Milton: Well, one of the things that we wanted to do, we wanted to be different. We didn't want to have just a textbook, we wanted to really have a culture. And I think that I would be remiss and Dr. Freeman would be remiss if we didn't really acknowledge our team: We have a team of excellent educators, leaders, professionals, people who are experts.

What distinguishes us is that we start in ancient Africa and we come all the way past George Floyd. As Dr. Freeman says, we deal with those critical issues that have always vexed our country. We have QR codes built throughout the book; we have music. We just wanted to be different. He has been the curator of many, many major images, we have those throughout the book. So our book is bar none of the best things that I've seen in my field of education, and I just think that I was just used as a vessel to do this work.

Kind of the same question: What do you see as some of the key aspects of this program?

Freeman: Well, first of all, we wanted to have a kind of like razor's edge, we call it “truth-centrism.” We didn't want to bend the arc toward one political party machine or the other; we wanted to stick with the truth, and that's what we did. We wanted to invite the readers – because this engages all ages, from “K-to-gray, but especially the students and educators, and the parents and others – to invite them to four things:

Number one, to become critical thinkers; we didn't want this to be something that was telling them what to think, we want to teach them how to think. Then number two, to become compassionate listeners, and then to become fact-based, respectful communicators. Then the first three helped to build the foundation for the fourth, which is an action-oriented solutionist. That's really what drove us throughout this entire project.

When you say “K-to-gray,” obviously, you're saying from young people all the way through adults. So how many institutions or how many places is your book being used right now?

Freeman: Right now, we have probably close to 100 school districts, public (and) private, and then it's in the teens in terms of colleges and universities. And we're expanding a part of our team in terms of marketing and getting this out to various places. We have faith-based organizations that are searching for a handle during these troubled times to figure out how to go about this.

We’ve developed something called “The Elephant Experience,” which is a way for people to deal with some of the tough topics like: Uncle Tom, three-fifths of a human being, the N word, reparations, should we tear the statues down? We come straight at these topics, and we do it in a way that's elegant, a way that's artistic, and a way that wherever there's a binary choice, we show both sides of the picture, never tipping our hand in terms of what we think, so that students can then use the Socratic method to discuss both sides and then come to some individual and perhaps collective understanding about these topics.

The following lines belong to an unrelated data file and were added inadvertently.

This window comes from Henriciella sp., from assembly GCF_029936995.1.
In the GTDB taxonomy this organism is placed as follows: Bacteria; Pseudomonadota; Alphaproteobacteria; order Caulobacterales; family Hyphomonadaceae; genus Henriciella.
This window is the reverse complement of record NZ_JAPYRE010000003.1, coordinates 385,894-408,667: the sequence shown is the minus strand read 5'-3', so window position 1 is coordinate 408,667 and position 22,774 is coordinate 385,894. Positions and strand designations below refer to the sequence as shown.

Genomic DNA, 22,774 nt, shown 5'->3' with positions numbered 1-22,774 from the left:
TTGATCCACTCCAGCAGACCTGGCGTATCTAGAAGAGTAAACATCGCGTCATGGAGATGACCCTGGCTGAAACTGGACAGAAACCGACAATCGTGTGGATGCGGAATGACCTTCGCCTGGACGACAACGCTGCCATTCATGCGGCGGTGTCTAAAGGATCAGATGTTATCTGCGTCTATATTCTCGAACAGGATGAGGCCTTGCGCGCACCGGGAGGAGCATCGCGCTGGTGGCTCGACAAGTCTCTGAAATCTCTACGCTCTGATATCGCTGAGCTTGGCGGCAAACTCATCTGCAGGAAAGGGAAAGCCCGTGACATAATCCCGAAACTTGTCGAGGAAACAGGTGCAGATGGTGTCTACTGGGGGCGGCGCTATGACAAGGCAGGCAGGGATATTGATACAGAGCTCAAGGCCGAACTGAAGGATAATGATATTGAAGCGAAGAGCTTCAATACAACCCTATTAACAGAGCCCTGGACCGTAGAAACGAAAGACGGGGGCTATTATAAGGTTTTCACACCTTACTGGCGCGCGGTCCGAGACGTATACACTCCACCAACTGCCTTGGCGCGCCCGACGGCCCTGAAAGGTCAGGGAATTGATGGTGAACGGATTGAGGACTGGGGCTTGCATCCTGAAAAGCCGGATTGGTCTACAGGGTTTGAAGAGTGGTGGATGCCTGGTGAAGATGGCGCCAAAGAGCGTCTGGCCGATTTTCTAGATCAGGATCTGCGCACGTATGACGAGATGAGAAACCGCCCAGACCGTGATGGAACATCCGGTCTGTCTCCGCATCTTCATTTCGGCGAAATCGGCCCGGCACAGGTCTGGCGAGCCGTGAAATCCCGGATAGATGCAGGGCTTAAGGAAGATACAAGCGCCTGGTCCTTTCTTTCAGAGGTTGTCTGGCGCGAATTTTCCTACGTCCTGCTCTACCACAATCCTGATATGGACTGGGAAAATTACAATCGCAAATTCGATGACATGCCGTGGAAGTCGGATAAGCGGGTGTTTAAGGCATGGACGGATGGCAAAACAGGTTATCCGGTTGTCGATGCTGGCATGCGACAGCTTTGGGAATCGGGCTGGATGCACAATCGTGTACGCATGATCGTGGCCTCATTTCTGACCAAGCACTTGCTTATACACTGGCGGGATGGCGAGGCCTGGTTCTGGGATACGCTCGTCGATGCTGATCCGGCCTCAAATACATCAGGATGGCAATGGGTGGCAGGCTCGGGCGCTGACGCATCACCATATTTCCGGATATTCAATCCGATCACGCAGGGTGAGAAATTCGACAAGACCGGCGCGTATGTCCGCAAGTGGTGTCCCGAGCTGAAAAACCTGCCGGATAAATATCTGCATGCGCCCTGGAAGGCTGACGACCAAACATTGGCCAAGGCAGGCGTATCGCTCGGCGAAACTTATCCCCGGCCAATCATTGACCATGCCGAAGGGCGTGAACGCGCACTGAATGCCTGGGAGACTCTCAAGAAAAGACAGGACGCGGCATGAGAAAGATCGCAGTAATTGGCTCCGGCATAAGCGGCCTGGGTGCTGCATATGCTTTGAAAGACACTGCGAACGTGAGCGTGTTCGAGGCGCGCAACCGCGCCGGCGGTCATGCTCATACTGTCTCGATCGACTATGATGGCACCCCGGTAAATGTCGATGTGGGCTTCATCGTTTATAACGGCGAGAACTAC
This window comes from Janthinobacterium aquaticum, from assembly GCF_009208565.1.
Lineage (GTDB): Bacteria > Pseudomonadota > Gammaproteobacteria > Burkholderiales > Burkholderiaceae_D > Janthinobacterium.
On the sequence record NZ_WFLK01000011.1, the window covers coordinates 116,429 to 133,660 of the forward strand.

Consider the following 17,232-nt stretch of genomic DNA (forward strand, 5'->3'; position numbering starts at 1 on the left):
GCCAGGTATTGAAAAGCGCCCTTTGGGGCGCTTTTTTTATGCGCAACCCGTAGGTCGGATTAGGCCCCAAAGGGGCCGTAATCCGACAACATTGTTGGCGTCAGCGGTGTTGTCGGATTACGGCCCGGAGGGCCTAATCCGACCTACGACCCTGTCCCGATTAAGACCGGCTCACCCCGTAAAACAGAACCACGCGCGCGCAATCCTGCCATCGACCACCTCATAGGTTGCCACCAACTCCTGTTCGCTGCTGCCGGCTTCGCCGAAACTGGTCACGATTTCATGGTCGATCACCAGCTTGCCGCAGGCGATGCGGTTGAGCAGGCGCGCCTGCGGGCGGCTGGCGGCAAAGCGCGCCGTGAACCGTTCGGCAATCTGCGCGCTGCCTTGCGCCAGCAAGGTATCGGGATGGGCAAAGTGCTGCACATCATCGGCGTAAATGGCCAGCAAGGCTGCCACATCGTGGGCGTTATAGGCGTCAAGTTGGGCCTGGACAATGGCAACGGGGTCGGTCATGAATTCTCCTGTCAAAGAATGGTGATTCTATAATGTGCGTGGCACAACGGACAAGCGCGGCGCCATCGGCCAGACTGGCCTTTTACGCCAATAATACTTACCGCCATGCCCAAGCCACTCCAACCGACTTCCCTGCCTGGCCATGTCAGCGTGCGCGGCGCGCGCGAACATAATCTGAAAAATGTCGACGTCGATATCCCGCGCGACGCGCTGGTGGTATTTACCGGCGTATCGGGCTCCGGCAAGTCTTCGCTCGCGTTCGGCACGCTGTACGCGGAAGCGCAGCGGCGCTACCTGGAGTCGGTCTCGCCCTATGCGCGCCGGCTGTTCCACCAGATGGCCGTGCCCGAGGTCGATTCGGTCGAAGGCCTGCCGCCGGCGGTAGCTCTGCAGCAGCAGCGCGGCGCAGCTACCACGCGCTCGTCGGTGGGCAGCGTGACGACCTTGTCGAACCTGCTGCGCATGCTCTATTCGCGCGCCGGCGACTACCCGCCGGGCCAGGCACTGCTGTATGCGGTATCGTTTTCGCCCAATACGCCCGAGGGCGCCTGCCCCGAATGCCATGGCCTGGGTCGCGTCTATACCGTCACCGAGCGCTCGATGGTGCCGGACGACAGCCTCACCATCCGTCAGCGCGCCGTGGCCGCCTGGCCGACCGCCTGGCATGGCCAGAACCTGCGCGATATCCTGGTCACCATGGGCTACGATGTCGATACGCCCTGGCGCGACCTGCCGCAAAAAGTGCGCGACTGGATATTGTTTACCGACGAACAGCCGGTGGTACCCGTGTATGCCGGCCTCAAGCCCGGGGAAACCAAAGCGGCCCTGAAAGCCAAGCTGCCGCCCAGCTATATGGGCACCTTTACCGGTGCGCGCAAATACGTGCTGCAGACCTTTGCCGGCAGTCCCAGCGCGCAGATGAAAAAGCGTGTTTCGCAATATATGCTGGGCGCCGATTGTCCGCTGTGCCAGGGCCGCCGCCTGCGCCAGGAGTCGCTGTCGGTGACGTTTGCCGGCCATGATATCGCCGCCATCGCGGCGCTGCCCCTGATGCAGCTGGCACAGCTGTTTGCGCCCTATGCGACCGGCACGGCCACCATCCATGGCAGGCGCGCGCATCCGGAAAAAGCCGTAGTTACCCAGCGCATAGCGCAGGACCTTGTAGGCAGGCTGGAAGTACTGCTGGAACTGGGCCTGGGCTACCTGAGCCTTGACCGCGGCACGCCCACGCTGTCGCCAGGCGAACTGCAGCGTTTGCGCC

With Critical Race Theory becoming such a hot-button topic across the country, how is your “Black History 365” similar or different from CRT? And why do you think the subject has become so controversial?

Milton: Well, I think that it's sexy right now; I really do. I always say that Critical Race Theory really is not applicable to what we do; we did develop a really good response to the Critical Race Theory, bringing about a lot of clarity. But if you check the origins of Critical Race Theory, it has everything to do with a Harvard (University) graduate course, and I think that people have decided to play on that and to really allow that to spread all over the nation right now.

But believe it or not, we have not had a lot of challenges with Critical Race Theory, because like Joel said, we are “truth- centric,” and no one could argue with that. We're not denouncing someone to elevate someone else. We're just really giving the unadulterated raw truth of what took place in this country and how we came about and how we've evolved to be the great nation that we are.

How important do you believe it is to teach Black history to students of all races?

Milton: It's critically important, because what happens is that we increase the probability of doing away with stereotypes and also having a common ground and understanding in dealing with some of those complexities that really have kept us from being that one nation and we still desire to (be). So all kids can definitely benefit from this information.